• 11 Haslam E.. Practical Polyphenolics, From Structure to Molecular Recognition and Physiological Action. Cambridge University Press (1998)
  • 12 Imoto T.. Stabilization of proteins.  Cellular and Molecular Life Sciences. (1997);  53 215-223
  • 13 Losada. A., Hirano M., Hirano T.. Cohesin release is required for sister chromatid resolution, but not for condensin-mediated compaction, at the onset of mitosis.  Genes and Development. (2002);  16 3004-3016
  • 14 Luger K., Mäder A. W., Richmond R. K., Sargent D. F., Richmond T. J.. Crystal structure of the nucleosome core particle at 2.8 Å resolution.  Nature. (1997);  389 251-260
  • 15 Lux-Endrich A., Treutter D., Feucht W.. Influence of nutrients and carbohydrate supply on the phenol composition of apple shoot cultures.  Plant Cell, Tissue and Organ Culture. (2000);  60 15-21
  • 16 Napoli C. A., Fahy D., Wang H.-Y., Taylor L. P.. White anther. A petunia mutant that abolishes pollen flavonol accumulation, induces male sterility, and is complemented by chalcone synthase transgene.  Plant Physiology. (1999);  120 615-622
  • 17 Polster J., Dithmar H., Feucht W.. Are histones the targets for flavan-3-ols (catechins) in nuclei?.  Biological Chemistry. (2003);  384 997-1006
  • 18 Polster J., Lachmann H.. Spectrometric Titrations. Weinheim, Germany; VCH Verlagsgesellschaft (1989)
  • 19 Punyasiri P. A. N., Abeysinghe I. S. B., Kumar V., Treutter D., Duy D., Gosch C., Martens S., Forkmann G., Fischer T. C.. Flavonoid biosynthesis in the tea plant Camellia sinensis: properties of enzymes of the prominent epicatechin and catechin pathways.  Archives of Biochemistry and Biophysics. (2004);  422 91-102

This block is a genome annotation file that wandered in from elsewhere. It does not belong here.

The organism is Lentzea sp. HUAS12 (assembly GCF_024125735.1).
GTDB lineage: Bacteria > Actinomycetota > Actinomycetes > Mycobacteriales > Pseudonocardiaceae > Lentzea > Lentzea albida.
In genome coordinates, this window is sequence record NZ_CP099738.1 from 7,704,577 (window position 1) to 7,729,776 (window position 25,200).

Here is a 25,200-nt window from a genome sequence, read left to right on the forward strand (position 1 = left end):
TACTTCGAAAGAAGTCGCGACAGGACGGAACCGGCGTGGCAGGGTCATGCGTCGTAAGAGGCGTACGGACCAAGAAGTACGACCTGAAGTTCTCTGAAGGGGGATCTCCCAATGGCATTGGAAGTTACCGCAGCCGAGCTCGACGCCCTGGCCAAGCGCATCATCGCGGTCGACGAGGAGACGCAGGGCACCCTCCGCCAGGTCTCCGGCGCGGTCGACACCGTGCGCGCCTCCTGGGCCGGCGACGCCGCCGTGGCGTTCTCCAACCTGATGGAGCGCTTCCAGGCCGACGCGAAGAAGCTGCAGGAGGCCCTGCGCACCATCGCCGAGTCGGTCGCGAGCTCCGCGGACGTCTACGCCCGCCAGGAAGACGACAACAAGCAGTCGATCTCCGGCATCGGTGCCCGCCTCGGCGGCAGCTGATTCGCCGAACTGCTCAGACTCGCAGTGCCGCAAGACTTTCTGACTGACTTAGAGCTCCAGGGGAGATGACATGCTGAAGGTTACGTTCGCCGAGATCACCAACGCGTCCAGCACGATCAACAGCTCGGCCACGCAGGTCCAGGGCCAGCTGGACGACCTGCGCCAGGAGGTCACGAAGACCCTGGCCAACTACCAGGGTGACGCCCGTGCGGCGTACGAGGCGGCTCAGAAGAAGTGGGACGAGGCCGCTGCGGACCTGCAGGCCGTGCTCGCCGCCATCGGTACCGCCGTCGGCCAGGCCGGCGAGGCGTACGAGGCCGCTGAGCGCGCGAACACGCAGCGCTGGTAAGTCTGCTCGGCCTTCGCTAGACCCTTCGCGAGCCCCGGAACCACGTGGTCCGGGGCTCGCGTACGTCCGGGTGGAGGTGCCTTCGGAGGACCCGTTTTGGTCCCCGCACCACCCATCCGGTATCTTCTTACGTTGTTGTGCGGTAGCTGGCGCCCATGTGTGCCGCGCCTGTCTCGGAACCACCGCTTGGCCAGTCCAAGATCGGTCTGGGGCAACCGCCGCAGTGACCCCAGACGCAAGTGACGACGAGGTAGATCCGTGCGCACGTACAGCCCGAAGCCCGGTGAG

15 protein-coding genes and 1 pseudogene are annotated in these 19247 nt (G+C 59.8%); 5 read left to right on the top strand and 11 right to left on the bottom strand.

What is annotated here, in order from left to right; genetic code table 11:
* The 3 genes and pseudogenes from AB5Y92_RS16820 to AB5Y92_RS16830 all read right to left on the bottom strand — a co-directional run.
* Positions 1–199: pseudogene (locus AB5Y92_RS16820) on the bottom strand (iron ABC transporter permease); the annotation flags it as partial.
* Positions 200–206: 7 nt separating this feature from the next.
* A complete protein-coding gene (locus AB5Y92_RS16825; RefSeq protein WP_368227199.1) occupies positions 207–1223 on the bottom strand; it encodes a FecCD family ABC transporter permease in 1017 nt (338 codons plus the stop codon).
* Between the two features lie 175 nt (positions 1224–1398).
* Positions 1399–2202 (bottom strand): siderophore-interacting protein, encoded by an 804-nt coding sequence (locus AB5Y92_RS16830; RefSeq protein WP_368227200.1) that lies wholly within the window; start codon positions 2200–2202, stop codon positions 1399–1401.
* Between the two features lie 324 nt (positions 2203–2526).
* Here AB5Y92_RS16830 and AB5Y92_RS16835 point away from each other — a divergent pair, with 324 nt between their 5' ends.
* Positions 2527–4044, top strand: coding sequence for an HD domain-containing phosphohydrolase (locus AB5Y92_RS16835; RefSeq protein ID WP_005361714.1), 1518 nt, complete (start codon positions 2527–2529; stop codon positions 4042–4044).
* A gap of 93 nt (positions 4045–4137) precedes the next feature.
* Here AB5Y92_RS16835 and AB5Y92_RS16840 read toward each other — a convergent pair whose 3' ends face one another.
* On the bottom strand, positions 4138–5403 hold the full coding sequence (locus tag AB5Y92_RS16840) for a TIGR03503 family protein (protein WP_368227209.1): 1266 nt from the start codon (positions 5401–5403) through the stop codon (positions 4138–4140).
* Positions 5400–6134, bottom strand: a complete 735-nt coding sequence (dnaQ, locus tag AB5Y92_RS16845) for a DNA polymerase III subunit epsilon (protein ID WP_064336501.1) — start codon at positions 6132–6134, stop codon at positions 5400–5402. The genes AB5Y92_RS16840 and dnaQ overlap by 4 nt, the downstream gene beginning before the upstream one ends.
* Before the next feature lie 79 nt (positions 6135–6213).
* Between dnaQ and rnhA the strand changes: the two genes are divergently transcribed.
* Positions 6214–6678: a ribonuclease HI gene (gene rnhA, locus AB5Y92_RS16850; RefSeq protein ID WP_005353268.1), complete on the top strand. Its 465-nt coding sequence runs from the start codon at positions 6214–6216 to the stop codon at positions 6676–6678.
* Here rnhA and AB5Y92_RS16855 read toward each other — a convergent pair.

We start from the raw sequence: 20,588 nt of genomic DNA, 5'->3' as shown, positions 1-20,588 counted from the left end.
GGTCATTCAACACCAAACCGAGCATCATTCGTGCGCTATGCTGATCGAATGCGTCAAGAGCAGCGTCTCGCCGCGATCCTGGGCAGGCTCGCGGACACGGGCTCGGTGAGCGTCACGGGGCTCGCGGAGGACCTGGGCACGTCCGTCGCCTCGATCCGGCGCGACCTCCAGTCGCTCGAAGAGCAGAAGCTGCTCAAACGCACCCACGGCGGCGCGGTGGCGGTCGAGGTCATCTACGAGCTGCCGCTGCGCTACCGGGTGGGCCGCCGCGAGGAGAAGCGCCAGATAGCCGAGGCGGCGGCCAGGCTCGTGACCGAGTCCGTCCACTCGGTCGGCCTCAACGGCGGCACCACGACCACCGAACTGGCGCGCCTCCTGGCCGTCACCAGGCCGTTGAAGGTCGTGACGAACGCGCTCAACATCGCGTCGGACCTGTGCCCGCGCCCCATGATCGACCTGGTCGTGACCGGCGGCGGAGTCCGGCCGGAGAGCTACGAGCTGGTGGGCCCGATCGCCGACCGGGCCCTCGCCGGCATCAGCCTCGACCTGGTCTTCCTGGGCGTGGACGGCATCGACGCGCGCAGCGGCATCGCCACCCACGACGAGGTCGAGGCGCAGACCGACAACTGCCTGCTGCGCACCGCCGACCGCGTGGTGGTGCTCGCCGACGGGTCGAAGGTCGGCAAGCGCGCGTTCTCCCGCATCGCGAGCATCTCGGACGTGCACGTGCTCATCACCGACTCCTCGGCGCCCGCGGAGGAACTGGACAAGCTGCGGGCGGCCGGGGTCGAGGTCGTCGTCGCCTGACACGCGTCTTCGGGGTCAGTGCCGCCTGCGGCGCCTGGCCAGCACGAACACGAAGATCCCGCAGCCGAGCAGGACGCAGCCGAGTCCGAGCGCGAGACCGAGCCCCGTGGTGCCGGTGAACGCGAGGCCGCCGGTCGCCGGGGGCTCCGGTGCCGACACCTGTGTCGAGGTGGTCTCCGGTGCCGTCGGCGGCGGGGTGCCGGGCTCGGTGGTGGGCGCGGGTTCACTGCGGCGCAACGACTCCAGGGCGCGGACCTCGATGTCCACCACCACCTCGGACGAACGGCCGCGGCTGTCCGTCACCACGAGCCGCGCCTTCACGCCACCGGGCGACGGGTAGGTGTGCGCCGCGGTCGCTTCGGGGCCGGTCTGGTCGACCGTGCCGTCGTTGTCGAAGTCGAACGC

• 20 Quimby B. B., Corbett A. H.. Nuclear transport mechanisms.  Cellular and Molecular Life Sciences. (2001);  58 1766-1773
  • 21 Raghavan V.. Developmental Biology of Flowering Plants. Heidelberg; Springer (2000)
  • 22 Rice-Evans C. A., Miller N. J., Panganga G.. Structure-antioxidant activity relationships of flavonoids and phenolic acids.  Free Radical Biology and Medicine. (1996);  20 933-956
  • 23 Roemmelt S., Zimmermann N., Rademacher W., Treutter D.. Formation of novel flavonoids in apple (Malus × domestica) treated with the 2-oxoglutarate-dependent dioxygenase inhibitor prohexadion-Ca.  Phytochemistry. (2003);  64 709-716
  • 24 Santos-Buelga C., Scalbert A.. Procyanidins and tannin-like compounds: nature, occurrence, dietary intake and effects on nutrition and health.  Journal of Food Science and Agriculture. (2000);  80 1094-1117
  • 25 Siebert K. J., Troukhanova N. V., Lynn P. Y.. Nature of polyphenol-protein interactions.  Journal of Agricultural and Food Chemistry. (1996);  44 80-85
  • 26 Sims R. J., Nishioka K., Reinberg D.. Histone lysine methylation: a signature for chromatin function.  Trends in Genetics. (2003);  19 629-639
  • 27 Sussex I. M., Kerk N. M.. The organization and function of plant meristems. Mcmanus, M. T. and Veit, B. E., eds. Meristematic Tissues in Plant Growth and Development. Sheffield; Academic Press (2002): 1-14
  • 28 Treutter D.. Chemical reaction detection of catechins and proanthocyanidins with 4-dimethylaminocinnamaldehyde.  Journal of Chromatography. (1989);  467 185-193
  • 29 Treutter D., Santos-Buelga C., Gutmann M., Kolodziej H.. Identification of flavan-3-ols and proanthocyanidins by HPLC and chemical reaction detection.  Journal of Chromatography A. (1994);  667 290-297
  • 30 Treutter D.. Biosynthesis of phenolic compounds and its regulation in apple.  Plant Growth Regulation. (2001);  34 71-89
  • 31 Zhu M., Chen Y., Li R. C.. Oral absorption and bioavailability of tea catechins.  Planta Medica. (2000);  66 444-447

W. Feucht

Department für Pflanzenwissenschaften
Fachgebiet Obstbau
Wissenschaftszentrum Weihenstephan (WZW)
Technische Universität München

Alte Akademie 16

85350 Freising


Editor: E. Pichersky